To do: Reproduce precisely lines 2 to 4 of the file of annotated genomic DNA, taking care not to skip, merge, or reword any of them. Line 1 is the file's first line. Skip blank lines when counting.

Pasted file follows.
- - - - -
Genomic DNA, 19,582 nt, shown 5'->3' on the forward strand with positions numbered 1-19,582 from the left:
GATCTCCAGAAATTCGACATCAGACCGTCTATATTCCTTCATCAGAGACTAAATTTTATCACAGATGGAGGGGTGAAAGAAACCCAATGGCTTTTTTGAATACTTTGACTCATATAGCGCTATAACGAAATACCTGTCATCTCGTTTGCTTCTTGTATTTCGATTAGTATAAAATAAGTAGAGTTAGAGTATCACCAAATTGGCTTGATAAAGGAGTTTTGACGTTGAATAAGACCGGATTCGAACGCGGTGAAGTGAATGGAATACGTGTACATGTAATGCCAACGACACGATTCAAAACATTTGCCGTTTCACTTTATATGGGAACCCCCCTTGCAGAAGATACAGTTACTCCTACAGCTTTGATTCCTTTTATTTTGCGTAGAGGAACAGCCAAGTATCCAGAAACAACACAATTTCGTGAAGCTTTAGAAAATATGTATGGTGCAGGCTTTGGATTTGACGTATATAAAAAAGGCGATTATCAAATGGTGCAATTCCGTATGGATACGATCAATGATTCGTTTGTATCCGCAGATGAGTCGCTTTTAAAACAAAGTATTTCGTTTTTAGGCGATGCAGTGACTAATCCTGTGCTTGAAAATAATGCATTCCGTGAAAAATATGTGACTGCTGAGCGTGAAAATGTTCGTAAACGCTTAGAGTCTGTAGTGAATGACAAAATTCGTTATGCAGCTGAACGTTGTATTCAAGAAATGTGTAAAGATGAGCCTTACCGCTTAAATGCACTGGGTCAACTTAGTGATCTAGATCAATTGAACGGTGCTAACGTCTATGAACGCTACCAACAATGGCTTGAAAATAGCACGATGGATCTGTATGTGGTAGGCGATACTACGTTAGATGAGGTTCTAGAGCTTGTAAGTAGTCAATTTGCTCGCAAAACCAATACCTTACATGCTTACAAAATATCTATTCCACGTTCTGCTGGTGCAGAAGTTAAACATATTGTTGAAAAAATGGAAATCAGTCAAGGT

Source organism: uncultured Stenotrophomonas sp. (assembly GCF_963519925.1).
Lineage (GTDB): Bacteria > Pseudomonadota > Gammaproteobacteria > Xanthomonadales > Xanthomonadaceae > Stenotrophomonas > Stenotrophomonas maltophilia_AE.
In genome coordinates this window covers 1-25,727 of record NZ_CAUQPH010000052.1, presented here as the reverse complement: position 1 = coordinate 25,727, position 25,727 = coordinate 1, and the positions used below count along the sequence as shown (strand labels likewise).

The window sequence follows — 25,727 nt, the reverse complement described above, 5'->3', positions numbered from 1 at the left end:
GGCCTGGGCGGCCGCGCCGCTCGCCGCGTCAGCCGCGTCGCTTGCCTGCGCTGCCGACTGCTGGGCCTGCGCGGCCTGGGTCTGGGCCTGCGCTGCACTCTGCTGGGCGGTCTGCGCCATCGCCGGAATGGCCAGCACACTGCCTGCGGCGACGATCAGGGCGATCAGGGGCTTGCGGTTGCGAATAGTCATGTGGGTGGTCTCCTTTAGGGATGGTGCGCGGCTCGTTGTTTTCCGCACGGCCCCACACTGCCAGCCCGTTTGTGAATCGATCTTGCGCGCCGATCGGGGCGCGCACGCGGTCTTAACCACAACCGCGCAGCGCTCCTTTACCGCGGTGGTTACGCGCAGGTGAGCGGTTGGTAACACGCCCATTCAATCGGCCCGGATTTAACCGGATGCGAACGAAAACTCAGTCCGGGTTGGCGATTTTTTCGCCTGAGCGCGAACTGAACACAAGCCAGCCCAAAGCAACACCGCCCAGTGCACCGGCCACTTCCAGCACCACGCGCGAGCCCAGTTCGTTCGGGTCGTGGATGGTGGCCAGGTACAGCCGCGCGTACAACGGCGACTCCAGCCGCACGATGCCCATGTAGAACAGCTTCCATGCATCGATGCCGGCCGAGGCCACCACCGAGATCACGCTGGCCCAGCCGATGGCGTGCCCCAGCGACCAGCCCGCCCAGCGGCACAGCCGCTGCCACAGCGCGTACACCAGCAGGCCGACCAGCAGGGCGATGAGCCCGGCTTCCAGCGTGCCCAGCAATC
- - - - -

GATCTCCAGAAATTCGACATCAGACCGTCTATATTCCTTCATCAGAGACTAAATTTTATCACAGATGGAGGGGTGAAAGAAACCCAATGGCTTTTTTGAATACTTTGACTCATATAGCGCTATAACGAAATACCTGTCATCTCGTTTGCTTCTTGTATTTCGATTAGTATAAAATAAGTAGAGTTAGAGTATCACCAAATTGGCTTGATAAAGGAGTTTTGACGTTGAATAAGACCGGATTCGAACGCGGTGAAGTGAATGGAATACGTGTACATGTAATGCCAACGACACGATTCAAAACATTTGCCGTTTCACTTTATATGGGAACCCCCCTTGCAGAAGATACAGTTACTCCTACAGCTTTGATTCCTTTTATTTTGCGTAGAGGAACAGCCAAGTATCCAGAAACAACACAATTTCGTGAAGCTTTAGAAAATATGTATGGTGCAGGCTTTGGATTTGACGTATATAAAAAAGGCGATTATCAAATGGTGCAATTCCGTATGGATACGATCAATGATTCGTTTGTATCCGCAGATGAGTCGCTTTTAAAACAAAGTATTTCGTTTTTAGGCGATGCAGTGACTAATCCTGTGCTTGAAAATAATGCATTCCGTGAAAAATATGTGACTGCTGAGCGTGAAAATGTTCGTAAACGCTTAGAGTCTGTAGTGAATGACAAAATTCGTTATGCAGCTGAACGTTGTATTCAAGAAATGTGTAAAGATGAGCCTTACCGCTTAAATGCACTGGGTCAACTTAGTGATCTAGATCAATTGAACGGTGCTAACGTCTATGAACGCTACCAACAATGGCTTGAAAATAGCACGATGGATCTGTATGTGGTAGGCGATACTACGTTAGATGAGGTTCTAGAGCTTGTAAGTAGTCAATTTGCTCGCAAAACCAATACCTTACATGCTTACAAAATATCTATTCCACGTTCTGCTGGTGCAGAAGTTAAACATATTGTTGAAAAAATGGAAATCAGTCAAGGT

Source organism: uncultured Stenotrophomonas sp. (assembly GCF_963519925.1).
Lineage (GTDB): Bacteria > Pseudomonadota > Gammaproteobacteria > Xanthomonadales > Xanthomonadaceae > Stenotrophomonas > Stenotrophomonas maltophilia_AE.